Editor’s note: Talk Business & Politics has launched a new weekend series of insights from well-known business and political leaders seeking their advice to share with peers and newcomers. Our aim with this feature is to provide you some context on this leader’s contributions to Arkansas and how advice helped shape their roles in important and influential positions. Hopefully, it will spark a good habit or offer perspective to you as you meet the challenges of policy or professional work.
Blanche Lincoln served Arkansas as U.S. Senator from 1999-2011 and was also in the U.S. House of Representatives from 1993-1997. She was the youngest woman ever elected to the U.S. Senate at the age of 38 and followed in the footsteps of Hattie Caraway, a former Arkansas Senator who was the first female ever elected to the upper chamber.
Since Lincoln’s re-election defeat in November 2010 to Sen. John Boozman, she has started a highly successful lobbying and governmental affairs firm, Lincoln Policy Group. She also sits on the board of directors for two publicly-traded entities, energy giant Entergy Corp. and Rayonier, a global timber and forest products company.
On this Mother’s Day, we asked Lincoln, the mother of two twin boys (now age 22), for political and life advice that has served her well.
For starters, she says “being authentic and being honest and being willing to do the work” is something she and her husband, Dr. Steve Lincoln, have tried to instill in their kids.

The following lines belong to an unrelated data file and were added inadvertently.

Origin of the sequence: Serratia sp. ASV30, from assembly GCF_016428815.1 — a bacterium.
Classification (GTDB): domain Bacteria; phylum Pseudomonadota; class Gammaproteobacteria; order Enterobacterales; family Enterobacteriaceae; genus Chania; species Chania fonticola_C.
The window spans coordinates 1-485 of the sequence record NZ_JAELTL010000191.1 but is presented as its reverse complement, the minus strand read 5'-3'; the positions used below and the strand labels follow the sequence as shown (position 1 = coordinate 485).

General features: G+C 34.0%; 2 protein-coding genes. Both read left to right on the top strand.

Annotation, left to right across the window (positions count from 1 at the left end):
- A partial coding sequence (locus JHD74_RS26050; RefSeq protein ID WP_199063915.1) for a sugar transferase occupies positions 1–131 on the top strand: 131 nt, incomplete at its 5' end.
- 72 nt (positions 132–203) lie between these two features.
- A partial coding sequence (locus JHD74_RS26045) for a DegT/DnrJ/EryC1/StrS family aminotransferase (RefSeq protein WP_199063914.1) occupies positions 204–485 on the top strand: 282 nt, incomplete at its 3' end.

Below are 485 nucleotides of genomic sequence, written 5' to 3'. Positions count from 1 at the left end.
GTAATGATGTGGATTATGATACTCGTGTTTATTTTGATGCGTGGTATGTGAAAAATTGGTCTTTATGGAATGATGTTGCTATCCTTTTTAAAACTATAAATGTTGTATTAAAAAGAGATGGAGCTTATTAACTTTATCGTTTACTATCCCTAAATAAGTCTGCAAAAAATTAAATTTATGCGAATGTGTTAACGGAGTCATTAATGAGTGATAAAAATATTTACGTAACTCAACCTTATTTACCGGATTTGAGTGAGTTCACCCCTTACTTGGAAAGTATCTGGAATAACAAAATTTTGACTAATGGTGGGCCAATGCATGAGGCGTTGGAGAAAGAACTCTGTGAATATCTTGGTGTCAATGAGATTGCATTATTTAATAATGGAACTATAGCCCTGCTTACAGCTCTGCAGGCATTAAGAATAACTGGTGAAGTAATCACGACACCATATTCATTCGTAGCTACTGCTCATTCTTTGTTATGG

“My husband and I’ve tried so hard to teach our children. There’s something called the grind, and he told them, ‘I didn’t particularly enjoy four years of residency, because it was a grind, but I’m the better doctor for it.’ I told the boys, ‘if you think campaigning is easy, it’s not. It’s fun. It can be fun. But at some point when you’re spending 18 hours a day, seven days a week out on the road, it’s a grind’ and it can be.”
Lincoln said former Arkansas Senator, Governor and Congressman David Pryor also gave her sound advice that has stayed with her to this day.
“He said when you’re running for office, you have to have fun. Because if you’re not having fun, you’re not happy. If you’re not happy, people don’t like you. He said, ‘I don’t care how much they agree with you, if they don’t like you, they’re not going to vote for you.’ Besides all of that, Sen. Pryor said it’s too hard of work. So if you’re not having fun, it’s not worth it. That made so much sense. When you capture all of those things together in terms of being who you are, being honest, knowing what you want to do and accomplish, and having fun with it,” Lincoln said.
She also recalls advice from world-class sprinter and Olympic gold medalist Florence Griffith Joyner — “Flo Jo” — who had twins of her own and a connection to Arkansas State University through her husband, Olympian Al Joyner.
“She was so wonderful and so thoughtful and helpful to me and very comforting. She had twin boys. And when my twins were born, she said, ‘All I can tell you is never, ever, ever make them share a birthday cake. Always have two birthday cakes.’ There’s tons of good advice in that,” Lincoln said.
Lastly, Lincoln said her grandmother offered her advice that she shares often with her co-workers.
“My grandmother used to always say, and I say it to this day, and my staff knows, all of them know it: ‘All anybody can say to you is no, but they can’t say no if you don’t ask.'”